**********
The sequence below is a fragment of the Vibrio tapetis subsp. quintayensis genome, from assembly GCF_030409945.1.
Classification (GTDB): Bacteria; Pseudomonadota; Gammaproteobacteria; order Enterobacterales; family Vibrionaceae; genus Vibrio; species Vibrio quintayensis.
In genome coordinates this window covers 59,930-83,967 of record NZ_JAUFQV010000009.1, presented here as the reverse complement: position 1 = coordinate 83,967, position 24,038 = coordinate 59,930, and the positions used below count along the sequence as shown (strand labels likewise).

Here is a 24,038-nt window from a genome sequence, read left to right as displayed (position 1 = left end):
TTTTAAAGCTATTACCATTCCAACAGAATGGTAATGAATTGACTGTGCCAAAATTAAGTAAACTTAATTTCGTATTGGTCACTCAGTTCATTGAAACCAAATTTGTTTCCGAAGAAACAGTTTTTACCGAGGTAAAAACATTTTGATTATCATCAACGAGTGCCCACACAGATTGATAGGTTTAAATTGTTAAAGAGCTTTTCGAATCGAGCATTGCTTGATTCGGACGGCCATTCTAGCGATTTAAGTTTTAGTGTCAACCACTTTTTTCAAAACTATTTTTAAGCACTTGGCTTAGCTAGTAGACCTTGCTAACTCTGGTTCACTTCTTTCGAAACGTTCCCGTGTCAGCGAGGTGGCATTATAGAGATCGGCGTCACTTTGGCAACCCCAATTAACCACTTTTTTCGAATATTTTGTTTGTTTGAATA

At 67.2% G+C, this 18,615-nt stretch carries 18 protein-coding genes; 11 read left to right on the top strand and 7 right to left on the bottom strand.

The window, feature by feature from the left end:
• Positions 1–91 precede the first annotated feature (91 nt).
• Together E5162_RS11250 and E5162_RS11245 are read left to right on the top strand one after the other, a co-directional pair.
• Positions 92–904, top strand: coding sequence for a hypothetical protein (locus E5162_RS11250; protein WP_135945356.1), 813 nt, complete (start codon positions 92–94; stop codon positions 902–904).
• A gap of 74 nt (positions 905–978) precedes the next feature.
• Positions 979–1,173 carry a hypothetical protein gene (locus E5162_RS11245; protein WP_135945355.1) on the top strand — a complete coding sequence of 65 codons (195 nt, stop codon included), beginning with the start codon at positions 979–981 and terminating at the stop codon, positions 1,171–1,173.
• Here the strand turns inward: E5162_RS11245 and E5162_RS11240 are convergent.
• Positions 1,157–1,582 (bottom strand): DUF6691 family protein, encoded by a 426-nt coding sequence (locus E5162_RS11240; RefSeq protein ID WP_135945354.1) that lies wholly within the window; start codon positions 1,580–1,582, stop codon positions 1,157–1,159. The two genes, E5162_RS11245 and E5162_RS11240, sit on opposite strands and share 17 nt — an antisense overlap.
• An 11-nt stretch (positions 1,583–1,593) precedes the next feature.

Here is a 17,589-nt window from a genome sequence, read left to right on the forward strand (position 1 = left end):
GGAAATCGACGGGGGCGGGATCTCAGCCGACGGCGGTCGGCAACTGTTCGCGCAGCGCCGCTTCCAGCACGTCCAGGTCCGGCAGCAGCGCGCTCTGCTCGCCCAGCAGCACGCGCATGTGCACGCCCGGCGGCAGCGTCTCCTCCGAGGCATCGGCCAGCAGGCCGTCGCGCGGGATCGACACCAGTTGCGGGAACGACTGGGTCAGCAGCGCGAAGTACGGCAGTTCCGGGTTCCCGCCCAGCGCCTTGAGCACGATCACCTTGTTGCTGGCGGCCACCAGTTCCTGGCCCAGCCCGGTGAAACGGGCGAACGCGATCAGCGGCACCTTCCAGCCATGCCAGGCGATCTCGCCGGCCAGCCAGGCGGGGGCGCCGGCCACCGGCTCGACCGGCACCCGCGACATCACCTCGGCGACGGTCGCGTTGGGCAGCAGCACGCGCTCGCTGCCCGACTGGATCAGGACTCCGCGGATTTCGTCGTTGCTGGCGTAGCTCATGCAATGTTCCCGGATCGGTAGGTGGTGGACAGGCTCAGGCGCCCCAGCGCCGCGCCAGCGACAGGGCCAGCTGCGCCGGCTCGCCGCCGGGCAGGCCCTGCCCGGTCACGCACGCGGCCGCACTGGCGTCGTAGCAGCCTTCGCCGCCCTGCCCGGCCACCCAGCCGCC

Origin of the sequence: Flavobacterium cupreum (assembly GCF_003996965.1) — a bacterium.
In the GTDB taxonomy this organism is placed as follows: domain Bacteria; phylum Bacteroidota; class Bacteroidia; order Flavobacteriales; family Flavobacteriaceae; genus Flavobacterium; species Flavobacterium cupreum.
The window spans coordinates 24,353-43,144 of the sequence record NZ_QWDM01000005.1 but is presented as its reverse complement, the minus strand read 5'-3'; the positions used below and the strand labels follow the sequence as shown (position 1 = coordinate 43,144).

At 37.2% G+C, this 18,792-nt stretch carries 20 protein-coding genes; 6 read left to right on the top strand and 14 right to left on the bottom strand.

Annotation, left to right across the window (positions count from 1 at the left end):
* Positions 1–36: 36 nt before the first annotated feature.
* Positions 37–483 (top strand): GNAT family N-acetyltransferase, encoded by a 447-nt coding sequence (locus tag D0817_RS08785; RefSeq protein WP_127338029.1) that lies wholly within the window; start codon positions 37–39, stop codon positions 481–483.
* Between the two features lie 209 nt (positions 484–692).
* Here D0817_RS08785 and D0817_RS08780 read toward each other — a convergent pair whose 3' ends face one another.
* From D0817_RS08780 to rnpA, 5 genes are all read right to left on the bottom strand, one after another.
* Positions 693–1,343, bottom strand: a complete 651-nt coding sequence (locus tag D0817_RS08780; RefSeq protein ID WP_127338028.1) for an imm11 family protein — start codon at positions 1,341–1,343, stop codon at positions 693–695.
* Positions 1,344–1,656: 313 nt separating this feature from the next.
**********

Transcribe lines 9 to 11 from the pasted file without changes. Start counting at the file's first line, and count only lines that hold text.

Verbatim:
• Together E5162_RS11250 and E5162_RS11245 are read left to right on the top strand one after the other, a co-directional pair.
• Positions 92–904, top strand: coding sequence for a hypothetical protein (locus E5162_RS11250; protein WP_135945356.1), 813 nt, complete (start codon positions 92–94; stop codon positions 902–904).
• A gap of 74 nt (positions 905–978) precedes the next feature.